Inside your brain

Comparing ours to those of chimpanzees.

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The chimpanzee is one of our closest animal relatives, but when it comes to how our brains work—and sometimes, don’t work—humans set themselves apart. In a recent study, Yale neuroscientists took a cell-by-cell look at human and nonhuman primate brains to better understand where we diverge from our primate brethren.
“This is the only reason why I’m a scientist: trying to understand what makes us human,” says Nenad Sestan ’99PhD, professor of neuroscience.

The researchers focused on the dorsolateral prefrontal cortex, a versatile part of the brain that controls cognitive tasks such as planning and memory—critical functions that may lead to disease if disrupted.

When technology for isolating individual cell nuclei from delicate brain samples finally emerged, Sestan jumped at the opportunity to do a study he had long dreamt of. His team carefully extracted 600,000 nuclei from cells in the brains of humans, chimpanzees, macaques, and marmosets. “We generated a large treasure chest of data,” says Mario Skarica, a neurobiologist and co–first author of this study.

They could now measure thousands of RNA molecules that each told a story about a particular cell’s skills: some cells could send messages to other parts of the brain; other cells could produce important brain chemicals.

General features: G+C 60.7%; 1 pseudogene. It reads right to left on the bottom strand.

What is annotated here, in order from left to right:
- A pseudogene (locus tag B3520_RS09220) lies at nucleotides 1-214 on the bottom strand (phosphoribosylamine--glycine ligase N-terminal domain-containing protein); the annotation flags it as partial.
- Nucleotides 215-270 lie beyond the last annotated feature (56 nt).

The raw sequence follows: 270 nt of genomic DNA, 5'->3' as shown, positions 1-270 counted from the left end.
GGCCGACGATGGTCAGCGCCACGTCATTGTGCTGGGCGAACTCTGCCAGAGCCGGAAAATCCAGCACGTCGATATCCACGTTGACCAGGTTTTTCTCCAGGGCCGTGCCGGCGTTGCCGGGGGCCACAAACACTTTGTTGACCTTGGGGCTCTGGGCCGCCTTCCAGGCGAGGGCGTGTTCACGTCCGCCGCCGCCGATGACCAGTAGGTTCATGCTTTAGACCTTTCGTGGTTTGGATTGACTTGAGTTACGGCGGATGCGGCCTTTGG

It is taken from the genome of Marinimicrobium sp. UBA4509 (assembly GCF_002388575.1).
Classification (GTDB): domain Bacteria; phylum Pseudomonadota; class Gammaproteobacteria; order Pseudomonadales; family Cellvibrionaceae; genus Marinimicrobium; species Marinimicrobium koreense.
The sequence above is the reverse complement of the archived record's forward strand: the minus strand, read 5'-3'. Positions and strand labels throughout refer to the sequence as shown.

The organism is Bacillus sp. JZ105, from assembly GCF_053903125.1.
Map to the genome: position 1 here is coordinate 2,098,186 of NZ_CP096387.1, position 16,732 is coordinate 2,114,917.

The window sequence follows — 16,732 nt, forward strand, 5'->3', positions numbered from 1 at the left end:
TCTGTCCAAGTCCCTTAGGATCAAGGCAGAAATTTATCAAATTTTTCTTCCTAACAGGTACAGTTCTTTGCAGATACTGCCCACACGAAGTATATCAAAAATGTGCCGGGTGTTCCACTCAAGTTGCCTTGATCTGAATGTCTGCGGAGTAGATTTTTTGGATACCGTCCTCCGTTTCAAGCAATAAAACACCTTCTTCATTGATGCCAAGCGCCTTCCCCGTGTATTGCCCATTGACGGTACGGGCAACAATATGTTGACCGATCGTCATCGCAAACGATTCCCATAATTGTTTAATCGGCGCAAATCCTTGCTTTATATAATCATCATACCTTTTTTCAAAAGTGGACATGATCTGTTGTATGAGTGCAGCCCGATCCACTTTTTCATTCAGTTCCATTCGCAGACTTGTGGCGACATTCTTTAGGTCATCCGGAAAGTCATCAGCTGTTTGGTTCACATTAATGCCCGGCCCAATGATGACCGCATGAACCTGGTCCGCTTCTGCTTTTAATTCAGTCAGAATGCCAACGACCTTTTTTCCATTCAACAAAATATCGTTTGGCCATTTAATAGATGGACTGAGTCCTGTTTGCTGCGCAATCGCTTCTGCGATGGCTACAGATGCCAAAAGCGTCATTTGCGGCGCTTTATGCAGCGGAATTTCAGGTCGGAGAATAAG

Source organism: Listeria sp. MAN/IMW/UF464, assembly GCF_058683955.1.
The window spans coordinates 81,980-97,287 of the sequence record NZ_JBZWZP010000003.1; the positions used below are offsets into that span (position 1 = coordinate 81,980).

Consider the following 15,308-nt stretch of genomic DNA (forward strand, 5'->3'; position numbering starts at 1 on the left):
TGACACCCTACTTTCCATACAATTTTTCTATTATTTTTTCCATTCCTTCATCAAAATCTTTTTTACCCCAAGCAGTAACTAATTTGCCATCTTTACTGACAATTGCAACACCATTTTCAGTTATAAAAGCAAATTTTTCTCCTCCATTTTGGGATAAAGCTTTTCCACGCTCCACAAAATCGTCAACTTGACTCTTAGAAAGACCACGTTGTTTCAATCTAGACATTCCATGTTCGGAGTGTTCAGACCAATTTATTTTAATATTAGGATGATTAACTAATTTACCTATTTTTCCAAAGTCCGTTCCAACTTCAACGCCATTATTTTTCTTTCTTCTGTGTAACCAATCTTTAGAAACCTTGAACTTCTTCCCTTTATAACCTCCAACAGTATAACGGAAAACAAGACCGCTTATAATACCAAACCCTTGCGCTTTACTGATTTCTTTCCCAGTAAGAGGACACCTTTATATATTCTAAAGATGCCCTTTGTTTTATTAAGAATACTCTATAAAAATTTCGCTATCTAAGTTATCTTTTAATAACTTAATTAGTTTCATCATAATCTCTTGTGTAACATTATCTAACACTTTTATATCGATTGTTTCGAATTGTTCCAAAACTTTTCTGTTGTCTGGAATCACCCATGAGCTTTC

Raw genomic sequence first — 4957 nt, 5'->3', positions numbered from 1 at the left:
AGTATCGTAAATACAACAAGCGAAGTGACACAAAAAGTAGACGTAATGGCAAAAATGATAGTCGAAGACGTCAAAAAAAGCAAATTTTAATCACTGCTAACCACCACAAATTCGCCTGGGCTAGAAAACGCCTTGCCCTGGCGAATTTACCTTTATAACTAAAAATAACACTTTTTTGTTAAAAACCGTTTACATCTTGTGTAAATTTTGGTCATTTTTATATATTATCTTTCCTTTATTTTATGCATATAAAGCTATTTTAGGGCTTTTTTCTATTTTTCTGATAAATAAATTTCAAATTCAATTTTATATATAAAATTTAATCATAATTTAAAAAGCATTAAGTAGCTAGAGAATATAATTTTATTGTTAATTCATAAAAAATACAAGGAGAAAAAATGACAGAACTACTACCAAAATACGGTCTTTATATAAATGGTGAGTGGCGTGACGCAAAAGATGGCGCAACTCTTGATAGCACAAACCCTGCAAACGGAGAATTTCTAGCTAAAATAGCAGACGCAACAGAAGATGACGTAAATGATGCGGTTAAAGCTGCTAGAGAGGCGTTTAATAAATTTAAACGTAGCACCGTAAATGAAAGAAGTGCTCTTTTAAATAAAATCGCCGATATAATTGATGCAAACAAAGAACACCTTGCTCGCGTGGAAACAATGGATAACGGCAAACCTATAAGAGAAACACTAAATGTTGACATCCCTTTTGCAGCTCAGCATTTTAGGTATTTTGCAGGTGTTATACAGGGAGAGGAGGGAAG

Sestan’s team was especially intrigued by the differences between the same types of cells in humans and nonhuman primates. In some cases, humans seemed to produce more RNA linked to certain chemicals such as retinoic acid and dopamine, which are involved in brain function and development.

The researchers also found that some molecules linked to neuropsychiatric disease appeared in unexpected cells in humans, and not in nonhuman primates. This could help researchers study notoriously difficult-to-treat brain diseases. Dopamine, for example, is a target for treatments in many diseases, but scientists did not previously know whether dopamine-making cells existed in the human prefrontal cortex.

Sestan admits he hasn’t yet figured out what makes us human. But with this study, he says, “We got one step closer.” 

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